Burning country to keep it healthy

Martu rangers have been reinstating traditional fire regimes by using a combination of old and new technologies, including aerial ignition. This work is improving habitats for many threatened animals and reducing damage to important cultural sites and natural areas. 

Kunawarritji rangers, the newest ranger team, have only done a handful of burns and recently in consultation with KJ’s Healthy Country Fire Officer (Gareth Catt), have made good progress on ‘breaking up country’ through mosaic burning.

The team travelled approximately 100km east of Kunawarritji community towards a rockhole known as Nyarrkal. To access this high priority site burns were made along the track. This burn was the first time Kunawarritji rangers used drip torches. The drip torch created a fire front approximately  two km long that was pushed lightly by an easterly breeze. 

The Kunawarritji rangers also conducted burning nearby Karingkarra soak. This time, due to recent rainfall, the vegetation type and water content were significantly different, making the fire difficult to maintain. This resulted in an extremely patchy burn, one that hopefully will give the greatest returns to  biodiversity in the area.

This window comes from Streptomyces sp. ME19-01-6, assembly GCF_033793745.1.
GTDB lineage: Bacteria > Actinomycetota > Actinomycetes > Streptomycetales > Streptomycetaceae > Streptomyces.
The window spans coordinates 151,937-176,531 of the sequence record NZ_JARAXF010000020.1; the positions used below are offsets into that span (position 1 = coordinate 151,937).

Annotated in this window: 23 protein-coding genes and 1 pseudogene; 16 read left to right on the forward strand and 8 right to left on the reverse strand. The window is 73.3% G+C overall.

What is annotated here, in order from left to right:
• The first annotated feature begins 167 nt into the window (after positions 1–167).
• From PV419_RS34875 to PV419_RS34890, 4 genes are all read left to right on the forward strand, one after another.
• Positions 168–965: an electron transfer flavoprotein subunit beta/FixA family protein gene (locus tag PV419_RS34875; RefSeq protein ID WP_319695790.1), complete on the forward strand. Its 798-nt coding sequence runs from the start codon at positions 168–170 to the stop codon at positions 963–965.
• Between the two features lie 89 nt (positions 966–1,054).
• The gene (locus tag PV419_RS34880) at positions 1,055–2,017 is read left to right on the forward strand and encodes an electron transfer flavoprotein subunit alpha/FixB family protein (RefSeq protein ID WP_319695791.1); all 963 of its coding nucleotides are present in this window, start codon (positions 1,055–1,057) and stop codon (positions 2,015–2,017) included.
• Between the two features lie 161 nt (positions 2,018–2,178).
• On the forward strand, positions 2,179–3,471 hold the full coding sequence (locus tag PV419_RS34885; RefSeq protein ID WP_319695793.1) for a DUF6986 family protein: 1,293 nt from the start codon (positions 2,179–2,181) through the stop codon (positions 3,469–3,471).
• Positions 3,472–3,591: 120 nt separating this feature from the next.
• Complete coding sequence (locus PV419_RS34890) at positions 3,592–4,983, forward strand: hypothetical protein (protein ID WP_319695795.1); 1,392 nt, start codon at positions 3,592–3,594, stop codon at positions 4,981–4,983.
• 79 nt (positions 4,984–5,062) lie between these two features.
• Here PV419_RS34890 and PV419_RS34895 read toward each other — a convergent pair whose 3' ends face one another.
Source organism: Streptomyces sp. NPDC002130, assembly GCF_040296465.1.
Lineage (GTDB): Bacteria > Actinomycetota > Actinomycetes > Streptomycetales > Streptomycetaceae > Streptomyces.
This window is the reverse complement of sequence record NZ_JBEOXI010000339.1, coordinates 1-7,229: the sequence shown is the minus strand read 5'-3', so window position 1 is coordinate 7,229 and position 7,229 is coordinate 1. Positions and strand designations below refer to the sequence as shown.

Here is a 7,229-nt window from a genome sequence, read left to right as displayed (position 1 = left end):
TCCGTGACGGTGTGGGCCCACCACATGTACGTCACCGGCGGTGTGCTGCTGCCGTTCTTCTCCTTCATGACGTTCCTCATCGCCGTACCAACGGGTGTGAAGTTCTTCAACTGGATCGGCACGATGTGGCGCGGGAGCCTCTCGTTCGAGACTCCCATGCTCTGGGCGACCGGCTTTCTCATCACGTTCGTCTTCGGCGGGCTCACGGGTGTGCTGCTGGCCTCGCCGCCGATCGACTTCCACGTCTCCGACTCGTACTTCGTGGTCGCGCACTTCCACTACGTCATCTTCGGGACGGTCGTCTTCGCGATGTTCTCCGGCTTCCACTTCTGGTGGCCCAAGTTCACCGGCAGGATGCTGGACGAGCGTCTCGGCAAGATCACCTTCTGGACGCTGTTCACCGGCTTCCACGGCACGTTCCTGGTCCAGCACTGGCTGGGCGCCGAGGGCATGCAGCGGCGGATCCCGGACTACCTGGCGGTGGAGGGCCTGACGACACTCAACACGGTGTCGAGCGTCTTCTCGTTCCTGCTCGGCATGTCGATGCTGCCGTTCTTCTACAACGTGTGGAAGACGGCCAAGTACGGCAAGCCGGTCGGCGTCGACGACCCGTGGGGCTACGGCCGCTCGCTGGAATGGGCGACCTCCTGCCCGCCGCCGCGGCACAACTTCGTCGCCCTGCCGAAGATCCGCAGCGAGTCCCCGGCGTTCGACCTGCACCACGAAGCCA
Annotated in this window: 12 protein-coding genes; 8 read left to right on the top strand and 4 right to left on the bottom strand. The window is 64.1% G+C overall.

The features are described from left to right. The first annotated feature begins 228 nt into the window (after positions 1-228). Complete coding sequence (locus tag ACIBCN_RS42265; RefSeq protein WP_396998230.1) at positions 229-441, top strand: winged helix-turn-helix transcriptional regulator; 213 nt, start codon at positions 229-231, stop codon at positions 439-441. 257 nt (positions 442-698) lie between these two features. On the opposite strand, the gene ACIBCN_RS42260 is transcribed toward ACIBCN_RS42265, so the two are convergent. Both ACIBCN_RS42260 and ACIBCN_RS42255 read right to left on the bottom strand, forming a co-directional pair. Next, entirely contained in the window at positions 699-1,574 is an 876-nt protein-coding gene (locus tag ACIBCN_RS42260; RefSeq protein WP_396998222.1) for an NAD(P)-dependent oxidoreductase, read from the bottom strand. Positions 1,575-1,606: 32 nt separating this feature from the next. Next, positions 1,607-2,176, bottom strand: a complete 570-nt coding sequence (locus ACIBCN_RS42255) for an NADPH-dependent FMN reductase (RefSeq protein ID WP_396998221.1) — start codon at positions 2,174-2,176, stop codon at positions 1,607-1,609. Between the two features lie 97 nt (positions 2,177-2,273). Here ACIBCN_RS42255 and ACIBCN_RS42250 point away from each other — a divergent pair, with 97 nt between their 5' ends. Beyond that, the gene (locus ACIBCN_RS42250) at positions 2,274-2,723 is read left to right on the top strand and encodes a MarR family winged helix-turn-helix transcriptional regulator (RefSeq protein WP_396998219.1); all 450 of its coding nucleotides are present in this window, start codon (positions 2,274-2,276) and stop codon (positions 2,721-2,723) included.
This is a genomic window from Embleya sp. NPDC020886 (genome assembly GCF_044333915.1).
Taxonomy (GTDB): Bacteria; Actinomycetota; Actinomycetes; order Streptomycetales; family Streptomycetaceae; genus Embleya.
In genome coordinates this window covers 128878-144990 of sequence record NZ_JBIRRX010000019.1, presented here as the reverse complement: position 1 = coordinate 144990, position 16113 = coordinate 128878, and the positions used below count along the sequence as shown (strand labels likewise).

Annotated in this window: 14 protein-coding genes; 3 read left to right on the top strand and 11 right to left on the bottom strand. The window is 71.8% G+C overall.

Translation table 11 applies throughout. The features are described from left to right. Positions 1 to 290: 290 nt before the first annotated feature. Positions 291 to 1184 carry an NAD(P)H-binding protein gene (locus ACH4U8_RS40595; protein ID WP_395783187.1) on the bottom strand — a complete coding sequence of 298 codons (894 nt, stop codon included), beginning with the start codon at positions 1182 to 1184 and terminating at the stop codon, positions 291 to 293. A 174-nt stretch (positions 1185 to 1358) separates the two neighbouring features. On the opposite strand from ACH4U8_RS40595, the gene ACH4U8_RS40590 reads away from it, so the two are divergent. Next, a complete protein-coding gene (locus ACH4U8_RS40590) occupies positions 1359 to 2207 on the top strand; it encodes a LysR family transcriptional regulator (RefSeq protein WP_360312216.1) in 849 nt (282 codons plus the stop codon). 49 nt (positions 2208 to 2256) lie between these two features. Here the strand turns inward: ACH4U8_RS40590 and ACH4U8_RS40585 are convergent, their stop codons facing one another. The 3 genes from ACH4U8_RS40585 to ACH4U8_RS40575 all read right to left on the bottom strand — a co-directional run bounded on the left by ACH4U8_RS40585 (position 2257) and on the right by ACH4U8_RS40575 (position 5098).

While the helicopter was in Punmu as part of the yintakaja (waterhole) mapping work the Punmu rangers undertook aerial burning. A number of the Punmu rangers are qualified to operate the aerial incendiary machine and set about targeting old to medium aged spinifex in the Lake Dora, Lake Auld and Karlamilyi areas.

The Punmu women rangers were able to have their first flight in a helicopter. The women used satellite firescar maps on the tablet to practice assessing fuel loads and identifying areas to target from the air. The women rangers completed a number of mosaic burns with support from senior women Nancy Chapman, Thelma Judson and Reena Rogers (RR) and KJ’s Fire Officer. Rangers expressed they would like to continue learning “two-way” about burning.

While some of the team were up in the air the rest of the rangers planned and conducted ground based burning activities near mulyamiji (great desert skink) sites in the Punmu area. Rangers used drip torches to create small fire breaks along two dune crests protecting the reptiles’ burrows and surrounding habitat from wildfire. The rangers also participated in discussions on the community burn plan around Punmu.